Instead I told one of the official Futa staff where my hotel was (Phat recommended one next to the ferry point – which could be very handy in the morning), and was pointed to one of the Futa minibuses. Great – a free ride to the hotel. I was the only tourist on the bus, and we were on our way very soon. One local after another was dropped, until it was just me, the driver and one more person from Futa. Suddenly the second Futa guy told me they couldn’t bring me to the hotel as it is too far away and that I should take a moto taxi. I was slightly confused and just said that I am not taking any moto taxi. Riding through town with my bags behind me wouldn’t be too much fun – besides I didn’t like the aspect of being overcharged. So I just said that the drop off at my hotel was included. He just shook his head and repeated his previous statement. And soon enough we stopped near an office of Futa, where – surprise surprise – a guy with his motorbike was already waiting  (just one, so I assume the guy on the bus called a friend). He was grinning when he saw me getting out, but his smile disappeared when I just walked past him (the driver and his colleague also looking surprised) and went into the Futa office. I just showed my bus ticket and mentioned that I was told that I would be dropped off at my hotel. The girl at the desk replied that this was correct, and she didn’t look very happy when I told her about the attempt to get me onto a moto taxi. She just went outside and I watched her telling the driver off. He clearly didn’t look very happy when he came in, took my bag and said he will drive me now to the hotel.
After a 5 minute ride (being too far away my ass) he just dropped me off. Sometimes it is nice to have a small wins against dishonest people.
So if you take the Futa Busline, ask if the drop off is included, and if it is, don’t let the driver tell you they cannot. It is an attempt to move some business to friends or families (so in other way rip tourists off). If they don’t, just speak with the guys in the office – they will hopefully deal with it. I hope this is not a common practice, as it could damage their otherwise good reputation.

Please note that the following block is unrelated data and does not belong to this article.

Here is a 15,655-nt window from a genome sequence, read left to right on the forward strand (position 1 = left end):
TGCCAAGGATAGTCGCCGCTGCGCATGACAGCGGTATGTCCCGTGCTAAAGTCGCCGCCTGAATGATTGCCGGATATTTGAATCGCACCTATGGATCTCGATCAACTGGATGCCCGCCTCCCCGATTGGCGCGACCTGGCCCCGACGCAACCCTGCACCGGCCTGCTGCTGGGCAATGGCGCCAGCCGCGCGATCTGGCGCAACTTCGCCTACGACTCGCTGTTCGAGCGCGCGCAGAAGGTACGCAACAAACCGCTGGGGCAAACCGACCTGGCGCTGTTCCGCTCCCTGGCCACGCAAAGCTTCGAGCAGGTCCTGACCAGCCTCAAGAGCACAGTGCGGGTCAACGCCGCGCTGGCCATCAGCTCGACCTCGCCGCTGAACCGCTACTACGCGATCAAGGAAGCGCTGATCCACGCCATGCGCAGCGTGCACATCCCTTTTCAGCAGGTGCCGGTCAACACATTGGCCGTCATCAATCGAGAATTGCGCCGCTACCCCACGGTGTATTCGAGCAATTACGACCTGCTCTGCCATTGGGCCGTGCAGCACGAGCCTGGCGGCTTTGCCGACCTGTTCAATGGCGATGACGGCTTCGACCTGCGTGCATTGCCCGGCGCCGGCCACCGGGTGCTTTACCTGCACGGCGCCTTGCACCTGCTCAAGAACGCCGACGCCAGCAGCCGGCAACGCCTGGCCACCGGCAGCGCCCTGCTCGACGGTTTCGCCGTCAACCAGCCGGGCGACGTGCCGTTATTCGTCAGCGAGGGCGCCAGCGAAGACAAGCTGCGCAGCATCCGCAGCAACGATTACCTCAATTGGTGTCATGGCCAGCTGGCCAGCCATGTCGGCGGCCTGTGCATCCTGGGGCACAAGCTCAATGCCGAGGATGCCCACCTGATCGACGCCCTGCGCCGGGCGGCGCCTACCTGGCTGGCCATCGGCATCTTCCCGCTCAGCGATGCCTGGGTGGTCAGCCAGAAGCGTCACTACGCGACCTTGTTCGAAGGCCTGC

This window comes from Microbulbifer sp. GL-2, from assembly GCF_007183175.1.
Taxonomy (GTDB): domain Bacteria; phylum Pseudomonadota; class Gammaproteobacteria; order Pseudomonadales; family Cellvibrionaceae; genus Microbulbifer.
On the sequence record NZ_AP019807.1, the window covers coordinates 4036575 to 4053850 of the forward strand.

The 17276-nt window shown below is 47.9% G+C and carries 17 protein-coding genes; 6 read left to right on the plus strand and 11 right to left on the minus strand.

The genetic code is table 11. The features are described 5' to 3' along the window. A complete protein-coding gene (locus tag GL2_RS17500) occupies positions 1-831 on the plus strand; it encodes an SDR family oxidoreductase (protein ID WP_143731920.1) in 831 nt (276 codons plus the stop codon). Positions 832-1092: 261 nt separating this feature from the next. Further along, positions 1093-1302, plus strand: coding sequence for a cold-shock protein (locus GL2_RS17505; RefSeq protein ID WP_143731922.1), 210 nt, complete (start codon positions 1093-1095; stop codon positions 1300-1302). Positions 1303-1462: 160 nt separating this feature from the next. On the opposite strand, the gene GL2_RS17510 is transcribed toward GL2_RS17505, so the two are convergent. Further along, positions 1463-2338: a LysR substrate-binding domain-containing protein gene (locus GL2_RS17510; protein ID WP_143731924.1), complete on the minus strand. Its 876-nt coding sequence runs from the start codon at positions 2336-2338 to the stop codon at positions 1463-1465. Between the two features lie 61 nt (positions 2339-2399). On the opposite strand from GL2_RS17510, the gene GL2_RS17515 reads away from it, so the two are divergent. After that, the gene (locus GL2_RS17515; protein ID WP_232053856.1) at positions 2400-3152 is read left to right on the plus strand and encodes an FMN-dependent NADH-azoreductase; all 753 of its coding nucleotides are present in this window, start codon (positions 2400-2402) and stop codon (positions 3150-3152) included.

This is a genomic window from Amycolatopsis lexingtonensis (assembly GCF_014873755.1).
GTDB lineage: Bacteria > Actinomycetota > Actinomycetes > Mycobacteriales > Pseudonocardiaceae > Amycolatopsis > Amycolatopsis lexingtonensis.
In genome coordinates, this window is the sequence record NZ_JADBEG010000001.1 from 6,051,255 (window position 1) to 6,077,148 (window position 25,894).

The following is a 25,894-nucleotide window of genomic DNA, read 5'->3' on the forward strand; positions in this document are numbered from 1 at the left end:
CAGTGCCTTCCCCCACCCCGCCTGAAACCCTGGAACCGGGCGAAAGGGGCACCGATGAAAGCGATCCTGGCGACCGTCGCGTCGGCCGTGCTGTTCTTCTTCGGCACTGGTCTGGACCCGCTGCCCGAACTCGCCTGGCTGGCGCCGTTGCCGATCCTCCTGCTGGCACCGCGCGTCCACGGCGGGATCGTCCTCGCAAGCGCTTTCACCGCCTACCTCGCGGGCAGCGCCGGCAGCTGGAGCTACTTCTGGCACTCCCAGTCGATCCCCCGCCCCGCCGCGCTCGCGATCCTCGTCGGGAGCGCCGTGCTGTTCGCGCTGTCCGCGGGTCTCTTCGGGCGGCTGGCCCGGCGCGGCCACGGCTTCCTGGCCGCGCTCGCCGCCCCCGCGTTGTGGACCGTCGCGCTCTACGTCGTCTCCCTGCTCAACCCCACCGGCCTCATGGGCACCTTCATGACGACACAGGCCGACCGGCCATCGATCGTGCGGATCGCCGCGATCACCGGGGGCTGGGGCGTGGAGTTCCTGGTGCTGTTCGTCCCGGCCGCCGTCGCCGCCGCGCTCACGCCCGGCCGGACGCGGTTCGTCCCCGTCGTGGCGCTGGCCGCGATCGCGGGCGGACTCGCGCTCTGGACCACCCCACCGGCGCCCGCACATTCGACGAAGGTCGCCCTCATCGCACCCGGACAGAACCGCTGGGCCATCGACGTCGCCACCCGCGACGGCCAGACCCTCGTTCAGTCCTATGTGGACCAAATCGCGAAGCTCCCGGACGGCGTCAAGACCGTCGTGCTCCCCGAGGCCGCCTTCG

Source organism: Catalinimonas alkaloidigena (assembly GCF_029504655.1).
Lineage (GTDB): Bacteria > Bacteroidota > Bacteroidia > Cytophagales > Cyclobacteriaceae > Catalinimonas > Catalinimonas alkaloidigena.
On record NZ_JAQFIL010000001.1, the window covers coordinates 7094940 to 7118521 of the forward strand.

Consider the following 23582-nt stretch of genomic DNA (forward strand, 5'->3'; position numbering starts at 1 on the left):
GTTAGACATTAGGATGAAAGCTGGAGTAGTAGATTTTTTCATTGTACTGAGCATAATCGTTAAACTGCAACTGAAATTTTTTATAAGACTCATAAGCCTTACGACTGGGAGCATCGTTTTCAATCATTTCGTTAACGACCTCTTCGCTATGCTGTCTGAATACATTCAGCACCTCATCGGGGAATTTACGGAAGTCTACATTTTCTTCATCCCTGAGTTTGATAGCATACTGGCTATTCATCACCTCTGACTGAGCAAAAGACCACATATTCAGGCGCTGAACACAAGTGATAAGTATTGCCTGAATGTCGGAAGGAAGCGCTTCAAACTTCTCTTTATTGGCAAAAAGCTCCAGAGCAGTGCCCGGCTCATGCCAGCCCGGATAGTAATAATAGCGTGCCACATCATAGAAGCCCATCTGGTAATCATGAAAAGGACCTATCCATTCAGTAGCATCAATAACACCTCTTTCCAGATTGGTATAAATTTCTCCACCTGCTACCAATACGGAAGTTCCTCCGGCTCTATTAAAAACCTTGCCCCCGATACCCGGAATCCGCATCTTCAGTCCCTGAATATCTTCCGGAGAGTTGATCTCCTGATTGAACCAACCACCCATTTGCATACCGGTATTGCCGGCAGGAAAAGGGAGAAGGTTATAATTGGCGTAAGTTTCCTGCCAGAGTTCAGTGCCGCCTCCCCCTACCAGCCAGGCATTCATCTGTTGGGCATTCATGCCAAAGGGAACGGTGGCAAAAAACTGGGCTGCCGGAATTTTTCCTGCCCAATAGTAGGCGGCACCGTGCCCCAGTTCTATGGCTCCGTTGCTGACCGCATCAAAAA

Anyhow, I finally arrived at the Thien Tang hotel. It is located 2 minutes away from the ferry point, but otherwise there is not a lot around – or so I thought. After I showed the card Phat gave me I got a slightly better price than initially quoted (it was now 200,000 Dong) and got a decent size room with double bed, TV and a shower bath. I think for one night it is perfect. The next step was checking what ferry I should take. I read somewhere that there was a ferry straight to Duong Dong on the west coast instead to the ferry point at the southern tip of the island. So I walked to two offices, and at both places they looked slightly confused at me – clearly not knowing what I wanted. So instead of buying a ticket there  I thought I get on at the ferry point the next morning. As it turned out later that wasn’t one of my brightest ideas!!!

Next I walked along the canal and after a few minutes I found a nice little food place. When I took a seat outside the kids on the table besides me were suddenly more interested to watch me than eating their food. I tried some local seafood noodle dish, and once again I couldn’t ask for better food. As usual it was simple, but absolute delicious.